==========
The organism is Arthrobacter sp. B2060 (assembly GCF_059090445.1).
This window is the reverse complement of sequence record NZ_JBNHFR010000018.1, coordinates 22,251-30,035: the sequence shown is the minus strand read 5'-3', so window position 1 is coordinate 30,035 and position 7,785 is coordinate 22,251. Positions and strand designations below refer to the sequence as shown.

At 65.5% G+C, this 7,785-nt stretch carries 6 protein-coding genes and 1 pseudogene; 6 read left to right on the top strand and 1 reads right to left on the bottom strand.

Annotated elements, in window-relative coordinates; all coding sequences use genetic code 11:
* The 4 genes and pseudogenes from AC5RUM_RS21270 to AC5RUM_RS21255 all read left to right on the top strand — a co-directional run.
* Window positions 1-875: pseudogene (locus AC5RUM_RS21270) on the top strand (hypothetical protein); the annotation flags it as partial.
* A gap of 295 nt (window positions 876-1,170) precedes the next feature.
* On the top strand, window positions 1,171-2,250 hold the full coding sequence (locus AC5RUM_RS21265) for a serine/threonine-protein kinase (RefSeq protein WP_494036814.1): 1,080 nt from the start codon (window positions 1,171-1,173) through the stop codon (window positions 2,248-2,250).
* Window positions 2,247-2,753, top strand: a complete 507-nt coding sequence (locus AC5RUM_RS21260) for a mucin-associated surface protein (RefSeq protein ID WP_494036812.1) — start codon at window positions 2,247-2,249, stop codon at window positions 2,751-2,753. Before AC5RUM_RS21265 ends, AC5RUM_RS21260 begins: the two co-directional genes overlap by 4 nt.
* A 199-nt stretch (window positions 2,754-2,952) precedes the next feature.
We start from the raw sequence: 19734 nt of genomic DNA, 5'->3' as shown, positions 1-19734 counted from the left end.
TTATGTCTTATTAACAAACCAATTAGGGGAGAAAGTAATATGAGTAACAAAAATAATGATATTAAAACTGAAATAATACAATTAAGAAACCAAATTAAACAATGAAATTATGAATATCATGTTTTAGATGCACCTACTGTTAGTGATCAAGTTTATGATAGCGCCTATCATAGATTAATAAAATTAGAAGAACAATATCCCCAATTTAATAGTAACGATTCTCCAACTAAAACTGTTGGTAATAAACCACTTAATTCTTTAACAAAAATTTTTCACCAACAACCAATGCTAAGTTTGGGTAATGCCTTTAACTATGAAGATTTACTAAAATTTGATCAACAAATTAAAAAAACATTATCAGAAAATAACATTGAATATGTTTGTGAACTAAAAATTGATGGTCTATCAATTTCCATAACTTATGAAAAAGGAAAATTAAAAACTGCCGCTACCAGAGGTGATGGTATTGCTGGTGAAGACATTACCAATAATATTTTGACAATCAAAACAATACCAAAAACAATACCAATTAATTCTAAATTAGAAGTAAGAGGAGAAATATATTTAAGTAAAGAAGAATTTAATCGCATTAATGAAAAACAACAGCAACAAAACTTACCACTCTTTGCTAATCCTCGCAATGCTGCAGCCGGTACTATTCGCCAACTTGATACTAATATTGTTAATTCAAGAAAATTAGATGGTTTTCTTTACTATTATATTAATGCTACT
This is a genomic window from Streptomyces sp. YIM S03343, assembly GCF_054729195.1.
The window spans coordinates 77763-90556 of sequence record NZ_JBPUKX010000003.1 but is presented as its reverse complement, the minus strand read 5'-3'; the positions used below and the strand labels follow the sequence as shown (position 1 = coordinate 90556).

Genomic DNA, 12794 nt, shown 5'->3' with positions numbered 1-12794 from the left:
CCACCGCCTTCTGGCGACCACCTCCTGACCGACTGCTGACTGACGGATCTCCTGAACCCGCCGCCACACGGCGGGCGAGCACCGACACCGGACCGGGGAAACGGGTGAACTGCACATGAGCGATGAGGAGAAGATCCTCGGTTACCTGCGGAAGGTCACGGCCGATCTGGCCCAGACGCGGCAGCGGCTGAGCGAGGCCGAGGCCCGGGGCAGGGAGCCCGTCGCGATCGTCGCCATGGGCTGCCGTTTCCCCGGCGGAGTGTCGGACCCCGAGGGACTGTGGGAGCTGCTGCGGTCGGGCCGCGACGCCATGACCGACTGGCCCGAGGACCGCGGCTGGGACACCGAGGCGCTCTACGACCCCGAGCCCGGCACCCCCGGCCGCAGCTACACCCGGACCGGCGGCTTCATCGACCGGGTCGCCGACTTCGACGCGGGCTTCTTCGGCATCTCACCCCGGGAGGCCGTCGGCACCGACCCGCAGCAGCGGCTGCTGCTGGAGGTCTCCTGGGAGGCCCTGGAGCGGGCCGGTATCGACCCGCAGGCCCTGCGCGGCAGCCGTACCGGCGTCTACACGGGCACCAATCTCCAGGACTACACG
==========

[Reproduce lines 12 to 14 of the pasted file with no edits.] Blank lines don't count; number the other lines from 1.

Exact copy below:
TTATGTCTTATTAACAAACCAATTAGGGGAGAAAGTAATATGAGTAACAAAAATAATGATATTAAAACTGAAATAATACAATTAAGAAACCAAATTAAACAATGAAATTATGAATATCATGTTTTAGATGCACCTACTGTTAGTGATCAAGTTTATGATAGCGCCTATCATAGATTAATAAAATTAGAAGAACAATATCCCCAATTTAATAGTAACGATTCTCCAACTAAAACTGTTGGTAATAAACCACTTAATTCTTTAACAAAAATTTTTCACCAACAACCAATGCTAAGTTTGGGTAATGCCTTTAACTATGAAGATTTACTAAAATTTGATCAACAAATTAAAAAAACATTATCAGAAAATAACATTGAATATGTTTGTGAACTAAAAATTGATGGTCTATCAATTTCCATAACTTATGAAAAAGGAAAATTAAAAACTGCCGCTACCAGAGGTGATGGTATTGCTGGTGAAGACATTACCAATAATATTTTGACAATCAAAACAATACCAAAAACAATACCAATTAATTCTAAATTAGAAGTAAGAGGAGAAATATATTTAAGTAAAGAAGAATTTAATCGCATTAATGAAAAACAACAGCAACAAAACTTACCACTCTTTGCTAATCCTCGCAATGCTGCAGCCGGTACTATTCGCCAACTTGATACTAATATTGTTAATTCAAGAAAATTAGATGGTTTTCTTTACTATTATATTAATGCTACT
This is a genomic window from Streptomyces sp. YIM S03343, assembly GCF_054729195.1.
The window spans coordinates 77763-90556 of sequence record NZ_JBPUKX010000003.1 but is presented as its reverse complement, the minus strand read 5'-3'; the positions used below and the strand labels follow the sequence as shown (position 1 = coordinate 90556).